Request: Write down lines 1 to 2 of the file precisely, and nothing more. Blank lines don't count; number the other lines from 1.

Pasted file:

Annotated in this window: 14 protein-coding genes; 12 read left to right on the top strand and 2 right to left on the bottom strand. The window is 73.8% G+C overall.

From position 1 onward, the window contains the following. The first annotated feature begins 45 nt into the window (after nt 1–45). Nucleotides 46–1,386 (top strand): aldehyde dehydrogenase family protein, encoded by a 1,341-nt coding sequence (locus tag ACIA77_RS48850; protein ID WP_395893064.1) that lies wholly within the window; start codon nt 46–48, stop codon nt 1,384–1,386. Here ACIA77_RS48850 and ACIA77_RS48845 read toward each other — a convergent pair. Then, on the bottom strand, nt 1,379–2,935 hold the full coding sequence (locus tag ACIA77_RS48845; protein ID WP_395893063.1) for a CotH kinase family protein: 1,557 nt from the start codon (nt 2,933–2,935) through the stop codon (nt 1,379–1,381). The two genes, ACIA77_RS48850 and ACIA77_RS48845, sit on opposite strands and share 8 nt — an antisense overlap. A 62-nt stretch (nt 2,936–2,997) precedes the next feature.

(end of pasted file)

Annotated in this window: 14 protein-coding genes; 12 read left to right on the top strand and 2 right to left on the bottom strand. The window is 73.8% G+C overall.

From position 1 onward, the window contains the following. The first annotated feature begins 45 nt into the window (after nt 1–45). Nucleotides 46–1,386 (top strand): aldehyde dehydrogenase family protein, encoded by a 1,341-nt coding sequence (locus tag ACIA77_RS48850; protein ID WP_395893064.1) that lies wholly within the window; start codon nt 46–48, stop codon nt 1,384–1,386. Here ACIA77_RS48850 and ACIA77_RS48845 read toward each other — a convergent pair. Then, on the bottom strand, nt 1,379–2,935 hold the full coding sequence (locus tag ACIA77_RS48845; protein ID WP_395893063.1) for a CotH kinase family protein: 1,557 nt from the start codon (nt 2,933–2,935) through the stop codon (nt 1,379–1,381). The two genes, ACIA77_RS48850 and ACIA77_RS48845, sit on opposite strands and share 8 nt — an antisense overlap. A 62-nt stretch (nt 2,936–2,997) precedes the next feature.